4) Rwandan Genocide: Rwandans sitting in the stands hold candles as part of a candlelit vigil during the memorial service held at Amahoro stadium in the capital Kigali, Rwanda, April 7, 2019. Rwanda is commemorating the 25th anniversary of when the country descended into violence, during which some 800,000 Tutsis and moderate Hutus were massacred by the majority Hutu population over a 100-day period in what was the worst genocide in recent history.

5) Thailand: Two men prepare to transport sacks of scrap plastic bottles for recycling in Bangkok, Thailand on April 9, 2019.

Netherlands-Agriculture-Brexit.jpgImage: Peter Dejong/AP

6) Effects of Brexit on the EU: Aerial view of a windmill and flower fields surrounding Keukenhof spring park in Lisse, near Amsterdam, Netherlands, April 10, 2019. For years, the Dutch agriculture, horticulture and logistics industries have been refined to swiftly deliver their produce to customers in the United Kingdom. A so-called "hard" Brexit could seriously impact the supply chain with delays expected at British and European ports if Britain leaves the EU without a deal. On Thursday, European Union leaders announced they would extend the Brexit deadline until Oct. 31, 2019 from the originally scheduled April 12 date.

7) Flooding in Iran: A general view shows the flooded city of Susangerd in Iran's Khuzestan province on April 9, 2019. Iranian authorities yesterday evacuated patients from a hospital threatened by floodwaters in the southwestern city of Ahvaz, the semi-official news agency ISNA reported. Iran has been hit by several weeks of unprecedented flooding across most of the usually arid country that has killed 70 people, according to the emergency services.

Brazil-Flooding-Weather.jpgImage: Leo Correa/AP

8) Weather in Brazil: Children walk through a flooded street in Rio de Janeiro, Brazil, April 10, 2019. Heavy rains killed at least 10 people and left a trail of destruction in Rio de Janeiro on Tuesday, raising questions about the city's preparedness to deal with recurring extreme weather. According to Reuters, the Mayor of Rio De Janeiro, Marcelo Crivella, described the rains as “absolutely abnormal.” Many experts predict that as climate change accelerates around the world, extreme weather events will getting stronger and more destructive, putting communities at risk.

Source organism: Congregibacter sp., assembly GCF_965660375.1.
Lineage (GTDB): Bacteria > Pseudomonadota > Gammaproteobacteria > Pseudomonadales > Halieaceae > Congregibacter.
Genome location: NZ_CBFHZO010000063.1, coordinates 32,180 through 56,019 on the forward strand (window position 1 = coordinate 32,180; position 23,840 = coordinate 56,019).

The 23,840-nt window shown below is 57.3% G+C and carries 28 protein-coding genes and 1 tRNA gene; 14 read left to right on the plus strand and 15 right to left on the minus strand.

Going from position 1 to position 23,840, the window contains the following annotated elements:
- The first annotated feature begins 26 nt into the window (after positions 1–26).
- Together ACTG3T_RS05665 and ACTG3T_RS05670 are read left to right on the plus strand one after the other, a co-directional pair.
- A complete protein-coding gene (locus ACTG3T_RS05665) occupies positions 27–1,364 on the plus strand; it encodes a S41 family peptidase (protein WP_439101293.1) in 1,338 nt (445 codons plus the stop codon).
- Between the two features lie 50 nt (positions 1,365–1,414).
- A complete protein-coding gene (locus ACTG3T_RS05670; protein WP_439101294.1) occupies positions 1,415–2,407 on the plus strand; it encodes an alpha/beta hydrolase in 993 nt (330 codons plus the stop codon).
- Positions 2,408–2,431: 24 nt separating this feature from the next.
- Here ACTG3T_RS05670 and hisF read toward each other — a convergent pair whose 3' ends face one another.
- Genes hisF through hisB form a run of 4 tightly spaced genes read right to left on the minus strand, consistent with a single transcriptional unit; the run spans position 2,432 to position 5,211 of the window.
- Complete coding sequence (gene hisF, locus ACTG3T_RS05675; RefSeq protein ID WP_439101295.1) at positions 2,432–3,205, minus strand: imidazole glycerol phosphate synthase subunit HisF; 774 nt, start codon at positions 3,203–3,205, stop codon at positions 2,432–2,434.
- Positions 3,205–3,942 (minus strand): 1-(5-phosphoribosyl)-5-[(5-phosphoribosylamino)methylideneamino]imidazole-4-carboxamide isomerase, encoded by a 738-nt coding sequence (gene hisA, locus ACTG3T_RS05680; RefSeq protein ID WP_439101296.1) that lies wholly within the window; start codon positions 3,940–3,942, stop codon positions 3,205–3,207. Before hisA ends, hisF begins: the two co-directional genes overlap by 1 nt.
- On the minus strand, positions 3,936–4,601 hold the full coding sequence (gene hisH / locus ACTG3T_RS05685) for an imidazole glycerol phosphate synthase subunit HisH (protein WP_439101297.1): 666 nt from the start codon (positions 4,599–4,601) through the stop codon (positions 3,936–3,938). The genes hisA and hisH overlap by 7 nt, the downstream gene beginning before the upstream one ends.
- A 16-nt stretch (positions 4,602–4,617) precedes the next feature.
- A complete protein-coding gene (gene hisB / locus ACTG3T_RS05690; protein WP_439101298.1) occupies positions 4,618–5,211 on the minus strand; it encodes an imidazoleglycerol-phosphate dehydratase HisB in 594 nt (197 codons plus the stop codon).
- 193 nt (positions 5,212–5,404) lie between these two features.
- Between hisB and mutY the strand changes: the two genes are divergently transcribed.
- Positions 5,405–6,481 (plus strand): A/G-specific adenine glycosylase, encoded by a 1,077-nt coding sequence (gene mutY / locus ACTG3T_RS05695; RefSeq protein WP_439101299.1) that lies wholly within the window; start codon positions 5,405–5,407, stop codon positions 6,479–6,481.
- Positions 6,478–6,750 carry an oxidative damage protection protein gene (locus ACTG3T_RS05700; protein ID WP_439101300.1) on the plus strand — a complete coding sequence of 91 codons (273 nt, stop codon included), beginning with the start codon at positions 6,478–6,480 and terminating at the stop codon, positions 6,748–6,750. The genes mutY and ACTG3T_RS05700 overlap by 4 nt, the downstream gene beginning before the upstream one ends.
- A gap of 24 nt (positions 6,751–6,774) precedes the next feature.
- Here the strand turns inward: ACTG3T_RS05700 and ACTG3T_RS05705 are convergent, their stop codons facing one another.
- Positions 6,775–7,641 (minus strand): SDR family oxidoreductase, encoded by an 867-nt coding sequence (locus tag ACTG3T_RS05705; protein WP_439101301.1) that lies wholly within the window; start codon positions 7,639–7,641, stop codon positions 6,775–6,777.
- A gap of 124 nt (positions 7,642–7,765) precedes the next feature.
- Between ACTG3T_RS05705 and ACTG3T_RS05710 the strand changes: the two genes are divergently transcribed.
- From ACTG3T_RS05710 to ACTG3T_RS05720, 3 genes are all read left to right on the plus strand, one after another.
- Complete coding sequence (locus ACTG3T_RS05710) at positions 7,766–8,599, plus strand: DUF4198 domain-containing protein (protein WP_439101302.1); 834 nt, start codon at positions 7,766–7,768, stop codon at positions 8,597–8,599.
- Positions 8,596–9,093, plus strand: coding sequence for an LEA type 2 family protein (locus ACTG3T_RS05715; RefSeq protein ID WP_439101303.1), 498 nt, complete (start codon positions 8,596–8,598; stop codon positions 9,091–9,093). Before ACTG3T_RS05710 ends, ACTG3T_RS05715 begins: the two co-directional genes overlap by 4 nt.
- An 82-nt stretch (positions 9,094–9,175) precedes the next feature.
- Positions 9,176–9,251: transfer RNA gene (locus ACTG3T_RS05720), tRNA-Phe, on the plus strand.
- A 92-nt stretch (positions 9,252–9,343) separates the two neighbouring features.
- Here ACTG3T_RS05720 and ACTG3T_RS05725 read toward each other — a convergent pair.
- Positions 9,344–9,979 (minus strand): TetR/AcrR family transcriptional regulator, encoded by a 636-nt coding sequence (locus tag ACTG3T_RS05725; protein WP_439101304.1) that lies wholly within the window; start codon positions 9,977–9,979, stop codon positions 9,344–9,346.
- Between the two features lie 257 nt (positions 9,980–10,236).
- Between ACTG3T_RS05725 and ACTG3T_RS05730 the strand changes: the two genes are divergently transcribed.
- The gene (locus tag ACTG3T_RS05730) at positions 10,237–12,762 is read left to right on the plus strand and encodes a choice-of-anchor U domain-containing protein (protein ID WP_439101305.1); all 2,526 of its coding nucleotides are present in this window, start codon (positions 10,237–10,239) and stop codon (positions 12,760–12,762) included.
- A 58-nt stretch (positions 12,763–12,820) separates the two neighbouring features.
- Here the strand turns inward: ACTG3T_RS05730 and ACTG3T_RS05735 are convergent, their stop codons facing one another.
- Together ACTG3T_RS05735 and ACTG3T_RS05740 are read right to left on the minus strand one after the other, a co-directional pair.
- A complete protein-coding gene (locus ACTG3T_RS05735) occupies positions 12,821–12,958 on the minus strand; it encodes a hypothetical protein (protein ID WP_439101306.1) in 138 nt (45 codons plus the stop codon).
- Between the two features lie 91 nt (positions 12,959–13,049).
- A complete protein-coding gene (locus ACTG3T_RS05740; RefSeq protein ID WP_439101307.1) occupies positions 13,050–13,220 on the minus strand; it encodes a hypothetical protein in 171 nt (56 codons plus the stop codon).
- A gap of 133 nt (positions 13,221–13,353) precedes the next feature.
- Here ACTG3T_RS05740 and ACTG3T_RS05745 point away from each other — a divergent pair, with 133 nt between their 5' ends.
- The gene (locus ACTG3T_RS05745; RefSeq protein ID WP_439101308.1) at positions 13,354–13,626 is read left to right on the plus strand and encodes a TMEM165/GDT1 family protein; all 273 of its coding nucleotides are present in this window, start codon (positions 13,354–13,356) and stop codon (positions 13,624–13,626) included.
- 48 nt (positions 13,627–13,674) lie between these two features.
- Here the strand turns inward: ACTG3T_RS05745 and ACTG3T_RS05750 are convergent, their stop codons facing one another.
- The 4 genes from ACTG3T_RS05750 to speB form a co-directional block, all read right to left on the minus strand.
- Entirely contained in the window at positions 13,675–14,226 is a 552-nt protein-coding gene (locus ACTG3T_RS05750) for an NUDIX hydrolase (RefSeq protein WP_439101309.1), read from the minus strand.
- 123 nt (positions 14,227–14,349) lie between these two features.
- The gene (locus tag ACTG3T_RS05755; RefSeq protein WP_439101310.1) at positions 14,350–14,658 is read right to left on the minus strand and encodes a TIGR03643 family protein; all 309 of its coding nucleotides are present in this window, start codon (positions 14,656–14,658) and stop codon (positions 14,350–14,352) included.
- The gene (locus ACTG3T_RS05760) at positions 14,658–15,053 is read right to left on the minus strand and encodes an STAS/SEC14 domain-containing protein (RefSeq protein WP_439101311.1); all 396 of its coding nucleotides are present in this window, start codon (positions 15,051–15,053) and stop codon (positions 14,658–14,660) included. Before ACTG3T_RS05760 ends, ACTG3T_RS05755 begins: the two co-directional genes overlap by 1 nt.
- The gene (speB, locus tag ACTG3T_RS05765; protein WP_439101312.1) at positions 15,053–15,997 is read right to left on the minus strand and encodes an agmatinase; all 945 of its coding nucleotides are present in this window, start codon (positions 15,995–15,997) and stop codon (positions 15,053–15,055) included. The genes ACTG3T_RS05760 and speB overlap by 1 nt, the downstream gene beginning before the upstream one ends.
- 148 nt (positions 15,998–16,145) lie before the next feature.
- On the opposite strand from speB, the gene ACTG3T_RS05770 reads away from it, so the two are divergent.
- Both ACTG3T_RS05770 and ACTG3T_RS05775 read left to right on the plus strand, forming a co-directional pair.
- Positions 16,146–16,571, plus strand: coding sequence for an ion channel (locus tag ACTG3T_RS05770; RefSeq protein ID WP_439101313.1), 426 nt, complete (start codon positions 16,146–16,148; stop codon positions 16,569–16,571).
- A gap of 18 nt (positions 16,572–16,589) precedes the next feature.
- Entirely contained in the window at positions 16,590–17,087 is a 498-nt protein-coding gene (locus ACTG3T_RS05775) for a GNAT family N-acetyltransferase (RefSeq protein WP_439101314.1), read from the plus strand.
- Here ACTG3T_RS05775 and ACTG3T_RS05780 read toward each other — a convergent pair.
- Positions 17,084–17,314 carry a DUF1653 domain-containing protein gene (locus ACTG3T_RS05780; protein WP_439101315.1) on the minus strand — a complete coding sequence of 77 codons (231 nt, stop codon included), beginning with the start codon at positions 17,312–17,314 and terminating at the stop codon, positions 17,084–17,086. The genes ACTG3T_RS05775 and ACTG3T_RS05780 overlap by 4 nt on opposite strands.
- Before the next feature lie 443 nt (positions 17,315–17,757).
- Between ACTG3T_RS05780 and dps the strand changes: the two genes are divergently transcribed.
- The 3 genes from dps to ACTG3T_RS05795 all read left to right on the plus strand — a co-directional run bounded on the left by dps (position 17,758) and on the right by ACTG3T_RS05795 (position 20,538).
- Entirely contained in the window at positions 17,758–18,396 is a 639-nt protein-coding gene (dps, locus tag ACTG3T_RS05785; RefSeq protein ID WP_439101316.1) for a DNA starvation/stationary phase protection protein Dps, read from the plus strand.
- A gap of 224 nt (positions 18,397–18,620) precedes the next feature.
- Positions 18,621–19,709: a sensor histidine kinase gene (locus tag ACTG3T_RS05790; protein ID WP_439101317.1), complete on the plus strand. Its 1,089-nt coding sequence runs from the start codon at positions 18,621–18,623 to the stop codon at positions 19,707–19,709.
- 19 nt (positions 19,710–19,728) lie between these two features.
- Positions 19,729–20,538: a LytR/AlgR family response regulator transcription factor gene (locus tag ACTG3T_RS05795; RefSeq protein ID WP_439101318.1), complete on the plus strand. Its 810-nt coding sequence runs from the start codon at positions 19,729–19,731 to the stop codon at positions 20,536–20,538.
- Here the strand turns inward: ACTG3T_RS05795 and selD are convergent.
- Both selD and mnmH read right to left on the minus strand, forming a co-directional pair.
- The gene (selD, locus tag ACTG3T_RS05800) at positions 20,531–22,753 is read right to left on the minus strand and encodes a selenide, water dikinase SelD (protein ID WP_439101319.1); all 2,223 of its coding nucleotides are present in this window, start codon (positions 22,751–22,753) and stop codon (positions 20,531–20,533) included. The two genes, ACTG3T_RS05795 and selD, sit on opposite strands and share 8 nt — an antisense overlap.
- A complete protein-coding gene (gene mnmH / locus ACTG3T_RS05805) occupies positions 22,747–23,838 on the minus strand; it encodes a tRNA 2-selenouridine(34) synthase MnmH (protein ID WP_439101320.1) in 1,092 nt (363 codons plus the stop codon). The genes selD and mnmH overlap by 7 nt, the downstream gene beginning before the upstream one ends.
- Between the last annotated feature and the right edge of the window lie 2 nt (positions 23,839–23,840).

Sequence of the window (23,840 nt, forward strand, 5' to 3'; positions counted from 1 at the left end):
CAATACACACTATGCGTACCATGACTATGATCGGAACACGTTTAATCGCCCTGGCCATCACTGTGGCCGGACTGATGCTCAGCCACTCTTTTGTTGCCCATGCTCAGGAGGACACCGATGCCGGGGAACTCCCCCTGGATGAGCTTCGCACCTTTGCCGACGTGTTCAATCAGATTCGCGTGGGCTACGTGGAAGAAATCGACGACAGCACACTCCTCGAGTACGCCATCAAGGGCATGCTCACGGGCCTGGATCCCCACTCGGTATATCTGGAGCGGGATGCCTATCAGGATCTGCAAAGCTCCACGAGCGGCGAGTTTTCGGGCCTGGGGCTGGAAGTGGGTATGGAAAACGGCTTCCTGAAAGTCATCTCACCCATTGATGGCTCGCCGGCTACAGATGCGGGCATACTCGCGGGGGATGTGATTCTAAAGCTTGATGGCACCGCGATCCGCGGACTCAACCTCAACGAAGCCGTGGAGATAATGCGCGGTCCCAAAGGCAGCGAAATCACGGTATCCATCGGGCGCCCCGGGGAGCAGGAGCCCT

India-Elections-Democracy-Voting-Lines.jpgImage: Altaf Qadri/AP

9) Voting in the Largest Democracy in the World: A young boy dressed as a policeman stands as Indians wait in a queue to cast their votes in village Sawaal near Meerut, Uttar Pradesh, India, April 11, 2019. Voters in 18 Indian states and two Union Territories began casting ballots on Thursday, the first day of a seven-phase election staggered over six weeks in the country of 1.3 billion people. The elections in India are the world's largest democratic exercise, with 900 million people registered to vote at around a million polling stations across India. Voting concludes on May 19 and counting is scheduled for May 23.

10) Daily Life in Haiti: People play football in the Haitian capital Port-au-Prince, on April 10, 2019. According to the World Bank, Haiti remains the poorest country of the Americas with over 6 million of Haiti’s population living below the poverty line.

11) Immigration in Central America: A Honduran child and his mom are seen in a bus leaving the Metropolitan Center of San Pedro Sula, 300 kms north of Tegucigalpa, to travel to the Guatemala border on April 9, 2019. At least one thousand of Hondurans migrants including women and children were convened by social medias to a new caravan to the US. About four caravans of 2,000 Hondurans left San Pedro Sula between October 2018 and January 2019 escaping violence and poverty. 

12) Songkran:  Revelers and elephants splash water at each other during a ceremony to celebrate the Buddhist New Year, locally known as Songkran, in Ayutthaya on April 11, 2019.


Demand Equity

A World in Flux: 12 Stunning Photos From Around the World This Week

By Olivia Kestin  and  Sushmita Roy